In amidst their rush to implement digital transformation strategies and deploy new technologies, companies face a huge challenge – hiring skilled IT professionals.

With a decline in the number of people taking computer science courses across all levels of education, the deficit of ICT professional skills in the UK and EU is forecast to double from 373,000 in 2015 to 756,000 by 2020, according to Empirica, with Manpower’s 2016-2017 Talent Shortage Survey further indicating that IT roles – such as developers and programmers – are the second most difficult group to recruit for globally.

This shortage has a huge business impact, with a 2015 Harvey Nash/KPMG report revealing that 65% of IT leaders believe this lack of talent will ultimately prevent their organisation from keeping up with change.

This IT skills shortage is a particular problem when it comes to software developers. A report from non-for-profit TECNA in 2015 found that 83 percent of IT respondents reported a shortage of software development professionals, and this is perhaps unsurprising as developers have to learn languages like JavaScript, C++ and Python while mastering softer skills like problem solving and business communication.

Mark Holt, CTO at thetrainline.com, explained the problem in a recent CIO.co.uk article: "We have vacancies for as many developers as we can recruit and are receiving many applications for these roles.

"But while we have been recruiting one or two developers a month for full-time jobs, we are eager to recruit even more - but haven’t been able to because of a dearth of talent."

Nearshoring ‘helps businesses address the IT skills gap’

Subsequently, companies in the UK and Europe are looking for outsourcing partners to boost the level of expertise within their business.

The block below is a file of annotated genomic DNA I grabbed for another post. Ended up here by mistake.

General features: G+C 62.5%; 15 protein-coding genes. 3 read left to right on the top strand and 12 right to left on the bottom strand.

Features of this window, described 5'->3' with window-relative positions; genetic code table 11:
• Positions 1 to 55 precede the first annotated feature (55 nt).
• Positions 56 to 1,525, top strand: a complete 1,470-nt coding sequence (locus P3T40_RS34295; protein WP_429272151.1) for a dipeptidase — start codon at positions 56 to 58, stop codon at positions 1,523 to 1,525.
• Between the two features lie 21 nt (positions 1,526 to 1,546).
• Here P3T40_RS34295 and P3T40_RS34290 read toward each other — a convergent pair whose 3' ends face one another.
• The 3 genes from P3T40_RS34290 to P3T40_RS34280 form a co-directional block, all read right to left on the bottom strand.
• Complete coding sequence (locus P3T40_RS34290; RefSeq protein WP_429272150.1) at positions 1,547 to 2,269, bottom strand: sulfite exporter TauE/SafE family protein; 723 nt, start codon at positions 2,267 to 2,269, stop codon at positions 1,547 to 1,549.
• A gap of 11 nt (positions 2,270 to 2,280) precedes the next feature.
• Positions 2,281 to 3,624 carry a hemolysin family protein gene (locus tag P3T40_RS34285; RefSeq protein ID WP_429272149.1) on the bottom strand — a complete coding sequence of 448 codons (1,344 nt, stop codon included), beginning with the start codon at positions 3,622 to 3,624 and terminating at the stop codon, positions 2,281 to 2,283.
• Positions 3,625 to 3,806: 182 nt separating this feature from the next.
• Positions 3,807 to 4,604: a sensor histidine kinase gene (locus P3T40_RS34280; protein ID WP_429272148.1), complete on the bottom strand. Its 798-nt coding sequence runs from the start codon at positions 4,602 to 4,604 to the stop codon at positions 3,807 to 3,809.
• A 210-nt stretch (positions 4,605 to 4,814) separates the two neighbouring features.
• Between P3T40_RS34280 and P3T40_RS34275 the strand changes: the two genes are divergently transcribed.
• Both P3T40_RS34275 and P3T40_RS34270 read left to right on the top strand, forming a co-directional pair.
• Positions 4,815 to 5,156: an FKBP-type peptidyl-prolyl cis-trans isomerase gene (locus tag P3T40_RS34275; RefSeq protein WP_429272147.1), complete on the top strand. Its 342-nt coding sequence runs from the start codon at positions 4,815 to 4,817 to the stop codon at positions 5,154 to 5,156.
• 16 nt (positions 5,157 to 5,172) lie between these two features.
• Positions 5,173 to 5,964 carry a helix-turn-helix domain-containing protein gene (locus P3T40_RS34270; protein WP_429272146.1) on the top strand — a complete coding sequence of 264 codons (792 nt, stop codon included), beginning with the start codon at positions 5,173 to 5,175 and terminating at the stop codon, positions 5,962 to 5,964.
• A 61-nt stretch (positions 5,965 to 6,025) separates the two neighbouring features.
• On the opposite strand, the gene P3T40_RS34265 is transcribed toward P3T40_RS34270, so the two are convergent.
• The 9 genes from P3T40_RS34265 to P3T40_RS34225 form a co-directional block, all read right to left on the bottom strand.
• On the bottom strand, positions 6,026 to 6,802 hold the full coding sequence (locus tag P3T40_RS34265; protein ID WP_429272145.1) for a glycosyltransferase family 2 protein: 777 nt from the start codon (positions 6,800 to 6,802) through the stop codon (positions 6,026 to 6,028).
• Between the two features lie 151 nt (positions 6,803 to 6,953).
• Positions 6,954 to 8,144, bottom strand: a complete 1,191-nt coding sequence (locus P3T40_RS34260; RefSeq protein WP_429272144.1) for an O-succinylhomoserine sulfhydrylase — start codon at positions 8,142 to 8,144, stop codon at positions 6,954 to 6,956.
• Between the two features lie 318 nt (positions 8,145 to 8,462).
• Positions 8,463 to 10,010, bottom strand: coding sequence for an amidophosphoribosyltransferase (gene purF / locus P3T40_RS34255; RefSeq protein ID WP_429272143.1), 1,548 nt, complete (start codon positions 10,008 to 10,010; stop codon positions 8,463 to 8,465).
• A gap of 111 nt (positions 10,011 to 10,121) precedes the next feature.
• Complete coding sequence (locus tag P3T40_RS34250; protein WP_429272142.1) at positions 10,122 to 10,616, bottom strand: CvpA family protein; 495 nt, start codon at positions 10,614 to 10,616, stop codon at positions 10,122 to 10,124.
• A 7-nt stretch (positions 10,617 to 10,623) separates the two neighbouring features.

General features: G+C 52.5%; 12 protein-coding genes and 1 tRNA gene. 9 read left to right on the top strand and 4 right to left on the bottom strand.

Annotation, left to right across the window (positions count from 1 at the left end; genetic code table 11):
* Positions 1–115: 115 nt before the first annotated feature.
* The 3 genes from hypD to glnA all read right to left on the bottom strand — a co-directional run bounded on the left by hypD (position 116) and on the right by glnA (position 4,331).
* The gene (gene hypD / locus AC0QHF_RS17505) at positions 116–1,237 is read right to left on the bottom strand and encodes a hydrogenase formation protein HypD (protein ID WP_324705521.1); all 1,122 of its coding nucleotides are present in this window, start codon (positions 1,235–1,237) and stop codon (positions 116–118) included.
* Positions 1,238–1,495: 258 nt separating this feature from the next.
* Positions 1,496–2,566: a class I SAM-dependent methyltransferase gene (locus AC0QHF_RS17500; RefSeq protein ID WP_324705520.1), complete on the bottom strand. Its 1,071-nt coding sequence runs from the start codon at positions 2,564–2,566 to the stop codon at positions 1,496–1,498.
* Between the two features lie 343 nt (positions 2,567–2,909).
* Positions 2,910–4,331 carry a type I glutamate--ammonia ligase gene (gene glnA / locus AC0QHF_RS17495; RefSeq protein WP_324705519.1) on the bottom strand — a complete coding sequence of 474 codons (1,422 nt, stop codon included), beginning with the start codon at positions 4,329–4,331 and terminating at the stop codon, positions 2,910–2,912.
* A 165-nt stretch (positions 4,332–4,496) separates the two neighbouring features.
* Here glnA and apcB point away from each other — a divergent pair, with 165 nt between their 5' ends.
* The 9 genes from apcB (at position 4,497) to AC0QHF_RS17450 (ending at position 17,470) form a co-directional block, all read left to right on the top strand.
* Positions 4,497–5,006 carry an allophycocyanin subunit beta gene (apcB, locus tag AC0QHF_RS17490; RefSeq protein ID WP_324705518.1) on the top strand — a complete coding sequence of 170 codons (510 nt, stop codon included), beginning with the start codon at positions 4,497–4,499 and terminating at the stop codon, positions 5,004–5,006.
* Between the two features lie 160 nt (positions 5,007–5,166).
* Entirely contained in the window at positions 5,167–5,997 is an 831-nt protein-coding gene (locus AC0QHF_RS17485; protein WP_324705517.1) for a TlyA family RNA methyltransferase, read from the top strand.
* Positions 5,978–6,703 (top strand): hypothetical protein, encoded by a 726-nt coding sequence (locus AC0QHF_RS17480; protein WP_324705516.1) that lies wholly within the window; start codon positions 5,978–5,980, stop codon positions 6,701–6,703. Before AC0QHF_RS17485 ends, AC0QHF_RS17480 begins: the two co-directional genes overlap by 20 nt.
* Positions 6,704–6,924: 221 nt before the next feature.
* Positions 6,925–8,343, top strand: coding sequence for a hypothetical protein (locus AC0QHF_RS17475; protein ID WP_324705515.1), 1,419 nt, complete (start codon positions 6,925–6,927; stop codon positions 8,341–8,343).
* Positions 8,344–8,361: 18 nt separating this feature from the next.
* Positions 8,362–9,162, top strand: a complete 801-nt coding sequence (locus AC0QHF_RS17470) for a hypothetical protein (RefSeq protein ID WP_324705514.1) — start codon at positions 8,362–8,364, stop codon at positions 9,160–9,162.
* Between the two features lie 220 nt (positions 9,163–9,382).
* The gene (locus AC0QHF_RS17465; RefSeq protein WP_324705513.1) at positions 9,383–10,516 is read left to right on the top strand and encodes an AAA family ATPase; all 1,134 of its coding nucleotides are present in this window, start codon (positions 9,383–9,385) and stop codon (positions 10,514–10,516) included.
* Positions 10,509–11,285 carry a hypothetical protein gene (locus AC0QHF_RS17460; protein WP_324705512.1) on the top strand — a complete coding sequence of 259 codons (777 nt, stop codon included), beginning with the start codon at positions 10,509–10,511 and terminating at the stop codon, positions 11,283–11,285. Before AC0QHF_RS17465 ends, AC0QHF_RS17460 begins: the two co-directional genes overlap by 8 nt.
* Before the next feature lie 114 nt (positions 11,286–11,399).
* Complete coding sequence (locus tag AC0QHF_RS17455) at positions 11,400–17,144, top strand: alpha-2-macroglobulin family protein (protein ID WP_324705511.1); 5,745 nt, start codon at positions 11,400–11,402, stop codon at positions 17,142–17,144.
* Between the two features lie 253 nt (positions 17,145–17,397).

Otherwise known as nearshoring – the method of working with nearby companies with similar ethos and time zone, outsourcing software development can be a cost-efficient way of improving time to market, the quality of applications being written and risk mitigation.
Outsourcing is also quick to scale, and there are other benefits such as potential time savings, greater IT flexibility, and improved compliance.

"Contrary to a popular belief, cost is no longer the factor that drives enterprises towards nearshoring. IT decision makers rather base the decision on whether the necessary skills and resources are in place to deliver a successful software project that will suit their business,” says Pawel Pustelnik, Head of Delivery at Future Processing, an experienced Polish nearshore software development service provider.

“Nearshoring can be the answer with regards to the acquisition of the so-called premium skills and services, such as security experts, big data engineers, technical architects, performance testing, automation services, that are difficult to train and are rare on the market,” says David Przespolewski, Head of Business Development at Future Processing. “A capable nearshore partner can provide flexible access to these competencies".

“Having a nearshore partner is also an opportunity to try a different operating model (…) one in which the business doesn’t have to worry about the competence gap but also can get rid of the risk of not delivering the project on time or budget,” added Przespolewski.

Starting a partnership with a nearshore company can be a pivotal way of ensuring your business isn’t left behind. Partnering with a good provider – one that offers a variety of competencies – from business analysis, through programming to project management, will remove the barrier of talent shortage that is unnecessarily stopping your organisation’s development. Securing adequate IT skills will mean you have sufficient talent to proceed with your strategy for innovation.